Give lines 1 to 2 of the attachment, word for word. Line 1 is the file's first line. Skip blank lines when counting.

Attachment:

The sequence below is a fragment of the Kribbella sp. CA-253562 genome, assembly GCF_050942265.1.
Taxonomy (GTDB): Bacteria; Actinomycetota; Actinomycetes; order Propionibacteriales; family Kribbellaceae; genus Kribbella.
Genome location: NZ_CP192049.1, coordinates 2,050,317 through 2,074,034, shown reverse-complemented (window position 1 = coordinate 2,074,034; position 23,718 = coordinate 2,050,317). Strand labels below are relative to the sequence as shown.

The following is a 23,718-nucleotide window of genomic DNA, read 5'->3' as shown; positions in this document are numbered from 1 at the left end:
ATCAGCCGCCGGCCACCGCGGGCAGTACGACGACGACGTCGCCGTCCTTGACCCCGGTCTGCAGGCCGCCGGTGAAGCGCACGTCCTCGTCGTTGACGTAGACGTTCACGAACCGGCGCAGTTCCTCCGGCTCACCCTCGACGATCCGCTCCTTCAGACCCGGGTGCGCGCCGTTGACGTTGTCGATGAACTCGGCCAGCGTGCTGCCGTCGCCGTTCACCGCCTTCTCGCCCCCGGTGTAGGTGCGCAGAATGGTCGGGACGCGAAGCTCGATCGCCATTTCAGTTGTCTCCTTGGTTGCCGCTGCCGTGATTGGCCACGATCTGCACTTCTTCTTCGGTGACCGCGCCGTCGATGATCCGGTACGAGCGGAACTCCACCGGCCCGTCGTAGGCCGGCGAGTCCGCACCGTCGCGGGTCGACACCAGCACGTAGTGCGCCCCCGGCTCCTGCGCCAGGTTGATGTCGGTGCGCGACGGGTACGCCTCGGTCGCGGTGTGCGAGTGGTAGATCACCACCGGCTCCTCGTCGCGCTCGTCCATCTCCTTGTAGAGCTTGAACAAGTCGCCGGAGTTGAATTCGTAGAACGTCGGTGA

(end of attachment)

The sequence below is a fragment of the Kribbella sp. CA-253562 genome, assembly GCF_050942265.1.
Taxonomy (GTDB): Bacteria; Actinomycetota; Actinomycetes; order Propionibacteriales; family Kribbellaceae; genus Kribbella.